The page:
‘You must have a wonderful view,’ Catherine said. Below, the fields had vanished in darkness but she had a sense of open space facing the house, with perhaps fields or hills rising on the far side of the distant road.
The engine was running softly. Kenneth leaned over and turned the key. Silence. Something shot through her like electricity, his hand on her knee briefly, his voice that she was to come to know too well. ‘Come in and see it,’ he said. ‘It’s a bit basic yet – I only took possession a week ago.’ He unbuckled his seat belt and opened his door. ‘You’re right about the view. You’ll have to come back and see it in daylight.’
She felt reckless as she got out of the car. The air was soft and cool on her face. Kenneth went up two steps onto the veranda and opened the double front doors.
Inside, he switched on lights. The hall was large and square, floored in oak. The smells of new paint and new wood permeated; everything was fresh and unused. She followed him into one room after another, each leading to the next, open half-empty spaces waiting for furniture, curtains, rugs, to make them seem like someone’s home. Even now, beneath bare electric bulbs, she sensed how much natural light would wash through the house.
‘It’s beautiful,’ she said.
‘It’s my present to myself.’ They were in the kitchen, a long room running the depth of the house on one side, probably overlooking the backs of the old houses, muffled with mature trees. She guessed the living rooms at the front would have the best view.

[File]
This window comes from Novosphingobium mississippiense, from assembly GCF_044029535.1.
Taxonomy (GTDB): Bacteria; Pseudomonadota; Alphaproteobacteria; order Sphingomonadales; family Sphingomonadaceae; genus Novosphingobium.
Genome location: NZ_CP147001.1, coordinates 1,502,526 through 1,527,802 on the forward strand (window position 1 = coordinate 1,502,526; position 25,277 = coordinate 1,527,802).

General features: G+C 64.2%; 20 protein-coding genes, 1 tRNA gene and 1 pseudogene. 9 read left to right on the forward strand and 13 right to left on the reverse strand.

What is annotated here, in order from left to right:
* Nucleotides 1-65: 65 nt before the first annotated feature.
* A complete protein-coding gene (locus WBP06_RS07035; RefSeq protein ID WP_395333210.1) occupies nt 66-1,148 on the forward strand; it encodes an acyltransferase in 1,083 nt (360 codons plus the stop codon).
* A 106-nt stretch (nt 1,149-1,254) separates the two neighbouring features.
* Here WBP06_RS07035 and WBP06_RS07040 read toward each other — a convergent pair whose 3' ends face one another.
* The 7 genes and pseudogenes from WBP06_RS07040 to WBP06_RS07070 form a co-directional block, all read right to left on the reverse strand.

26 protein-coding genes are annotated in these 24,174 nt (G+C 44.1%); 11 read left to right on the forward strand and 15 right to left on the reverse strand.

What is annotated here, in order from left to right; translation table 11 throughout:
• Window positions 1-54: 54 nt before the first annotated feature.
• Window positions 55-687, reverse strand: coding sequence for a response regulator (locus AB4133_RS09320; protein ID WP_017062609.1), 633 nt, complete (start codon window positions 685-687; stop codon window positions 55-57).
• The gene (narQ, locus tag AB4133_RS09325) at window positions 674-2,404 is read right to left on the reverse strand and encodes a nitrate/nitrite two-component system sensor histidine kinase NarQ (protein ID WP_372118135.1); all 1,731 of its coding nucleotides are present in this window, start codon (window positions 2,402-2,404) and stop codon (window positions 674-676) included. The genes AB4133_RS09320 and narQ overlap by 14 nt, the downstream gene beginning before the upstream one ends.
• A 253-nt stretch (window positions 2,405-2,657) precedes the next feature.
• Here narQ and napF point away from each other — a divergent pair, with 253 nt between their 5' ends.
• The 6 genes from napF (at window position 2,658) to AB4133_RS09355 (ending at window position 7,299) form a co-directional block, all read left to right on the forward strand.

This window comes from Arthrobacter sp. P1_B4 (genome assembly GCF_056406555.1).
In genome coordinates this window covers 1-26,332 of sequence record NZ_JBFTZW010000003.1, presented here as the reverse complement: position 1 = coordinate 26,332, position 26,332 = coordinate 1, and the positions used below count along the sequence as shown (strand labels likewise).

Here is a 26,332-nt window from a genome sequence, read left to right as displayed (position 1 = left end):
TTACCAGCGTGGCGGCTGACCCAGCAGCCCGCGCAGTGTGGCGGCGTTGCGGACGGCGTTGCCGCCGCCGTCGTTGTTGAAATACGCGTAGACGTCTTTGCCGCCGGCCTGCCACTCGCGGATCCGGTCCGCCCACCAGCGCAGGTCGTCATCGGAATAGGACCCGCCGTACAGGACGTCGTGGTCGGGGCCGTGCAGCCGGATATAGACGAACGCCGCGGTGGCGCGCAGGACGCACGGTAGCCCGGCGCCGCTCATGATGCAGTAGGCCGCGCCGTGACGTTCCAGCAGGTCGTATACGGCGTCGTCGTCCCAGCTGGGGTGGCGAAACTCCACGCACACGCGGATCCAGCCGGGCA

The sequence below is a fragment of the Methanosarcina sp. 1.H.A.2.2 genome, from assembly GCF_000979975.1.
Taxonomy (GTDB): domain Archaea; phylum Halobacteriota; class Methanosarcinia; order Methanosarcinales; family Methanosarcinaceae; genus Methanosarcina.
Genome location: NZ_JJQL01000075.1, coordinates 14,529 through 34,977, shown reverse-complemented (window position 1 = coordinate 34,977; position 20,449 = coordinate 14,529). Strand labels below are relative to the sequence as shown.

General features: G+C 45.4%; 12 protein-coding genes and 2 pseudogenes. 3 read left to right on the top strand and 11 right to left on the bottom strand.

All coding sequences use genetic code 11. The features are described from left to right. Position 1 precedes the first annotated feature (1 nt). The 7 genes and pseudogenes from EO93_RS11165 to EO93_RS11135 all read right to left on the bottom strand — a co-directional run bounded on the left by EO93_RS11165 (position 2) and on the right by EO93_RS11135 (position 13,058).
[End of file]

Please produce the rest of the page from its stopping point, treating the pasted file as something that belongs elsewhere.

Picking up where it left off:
Water drummed in the kettle. ‘Sorry,’ he said, ‘there’s nowhere to sit – my table and chairs arrive next week. We’ll take this through to the front room.’
‘Could I have tea?’ Catherine asked, forestalling him with the cafetière. ‘I won’t sleep if I have coffee this late.’
‘I won’t sleep anyway.’ He grinned at her. ‘I can’t get used to being here. But I’ll have tea too.’
When they were seated at either end of the long leather sofa in the room at the front, Catherine asked:
‘What did you mean, the house is a present to yourself?’
‘It’s a place of my own again.’ He shrugged. ‘My marriage broke up two years ago. I was living in a cottage that belonged to my folks, my grandfather’s place. Then Gil turned up after being in London for about five years, so I went back to the family home, just west of here, to let him have the cottage. It wasn’t a great arrangement, but better than letting Gil live with my parents. ‘
‘You couldn’t have shared the cottage with him?’ She knew the answer to that already. ‘I couldn’t live with my sister,’ she went on. ‘I mean, I love her, but—’
‘We don’t automatically love people who happen to be in the same family.’
‘Well, usually…’ She hesitated. ‘It’s the shared history, isn’t it, belonging together?’
‘Not in our case.’
She thought he was probably the one difficult to live with. ‘I’d better go.’
He watched her for a moment. Embarrassed, she got up.
He rose too and held out his hand for the mug. ‘Let me take that.’
‘Thank you. And thank you for showing me your beautiful house.’
‘You haven’t been upstairs yet.’
Was he teasing her?
At the door, the outside light came on, illuminating the veranda, some scrubby bushes, and her car in the broad turning area, still unsurfaced. It lit up their faces too, as she turned to say goodbye. He was not smiling, but there was an amusement in his expression she did not trust.
He went on standing there as she drove away. In her rear mirror, her last glimpse outlined him in the doorway, a dark figure.
To have a house like that, she thought, I begin to see what Helen means. Though for Helen they must have draughty bedrooms and original fireplaces and cornices you can’t dust.
She kept her mind on the house, all the way back to her own, dissatisfied now and restless. She had hardly drunk the tea, but would not sleep anyway.